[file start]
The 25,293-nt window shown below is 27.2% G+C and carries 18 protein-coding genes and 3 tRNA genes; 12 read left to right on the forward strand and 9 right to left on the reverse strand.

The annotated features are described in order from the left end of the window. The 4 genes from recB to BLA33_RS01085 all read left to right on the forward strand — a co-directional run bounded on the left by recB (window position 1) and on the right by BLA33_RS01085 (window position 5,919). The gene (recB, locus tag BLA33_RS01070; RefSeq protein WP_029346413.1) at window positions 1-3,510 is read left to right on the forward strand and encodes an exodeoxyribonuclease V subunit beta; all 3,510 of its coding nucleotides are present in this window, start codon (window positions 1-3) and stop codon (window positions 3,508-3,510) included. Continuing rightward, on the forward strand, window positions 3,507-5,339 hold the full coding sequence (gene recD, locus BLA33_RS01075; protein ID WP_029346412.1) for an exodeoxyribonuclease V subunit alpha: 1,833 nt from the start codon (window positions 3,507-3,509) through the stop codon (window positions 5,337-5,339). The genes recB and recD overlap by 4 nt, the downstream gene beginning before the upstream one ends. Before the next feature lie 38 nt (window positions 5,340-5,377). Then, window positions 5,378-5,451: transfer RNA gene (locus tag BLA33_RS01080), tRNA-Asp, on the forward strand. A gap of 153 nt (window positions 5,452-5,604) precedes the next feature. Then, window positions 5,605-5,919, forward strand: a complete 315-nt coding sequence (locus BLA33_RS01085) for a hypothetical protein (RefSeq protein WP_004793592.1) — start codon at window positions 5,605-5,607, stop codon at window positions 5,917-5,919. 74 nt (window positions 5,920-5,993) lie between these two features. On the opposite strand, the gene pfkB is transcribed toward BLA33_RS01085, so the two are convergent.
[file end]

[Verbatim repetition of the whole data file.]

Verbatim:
The 25,293-nt window shown below is 27.2% G+C and carries 18 protein-coding genes and 3 tRNA genes; 12 read left to right on the forward strand and 9 right to left on the reverse strand.

The annotated features are described in order from the left end of the window. The 4 genes from recB to BLA33_RS01085 all read left to right on the forward strand — a co-directional run bounded on the left by recB (window position 1) and on the right by BLA33_RS01085 (window position 5,919). The gene (recB, locus tag BLA33_RS01070; RefSeq protein WP_029346413.1) at window positions 1-3,510 is read left to right on the forward strand and encodes an exodeoxyribonuclease V subunit beta; all 3,510 of its coding nucleotides are present in this window, start codon (window positions 1-3) and stop codon (window positions 3,508-3,510) included. Continuing rightward, on the forward strand, window positions 3,507-5,339 hold the full coding sequence (gene recD, locus BLA33_RS01075; protein ID WP_029346412.1) for an exodeoxyribonuclease V subunit alpha: 1,833 nt from the start codon (window positions 3,507-3,509) through the stop codon (window positions 5,337-5,339). The genes recB and recD overlap by 4 nt, the downstream gene beginning before the upstream one ends. Before the next feature lie 38 nt (window positions 5,340-5,377). Then, window positions 5,378-5,451: transfer RNA gene (locus tag BLA33_RS01080), tRNA-Asp, on the forward strand. A gap of 153 nt (window positions 5,452-5,604) precedes the next feature. Then, window positions 5,605-5,919, forward strand: a complete 315-nt coding sequence (locus BLA33_RS01085) for a hypothetical protein (RefSeq protein WP_004793592.1) — start codon at window positions 5,605-5,607, stop codon at window positions 5,917-5,919. 74 nt (window positions 5,920-5,993) lie between these two features. On the opposite strand, the gene pfkB is transcribed toward BLA33_RS01085, so the two are convergent.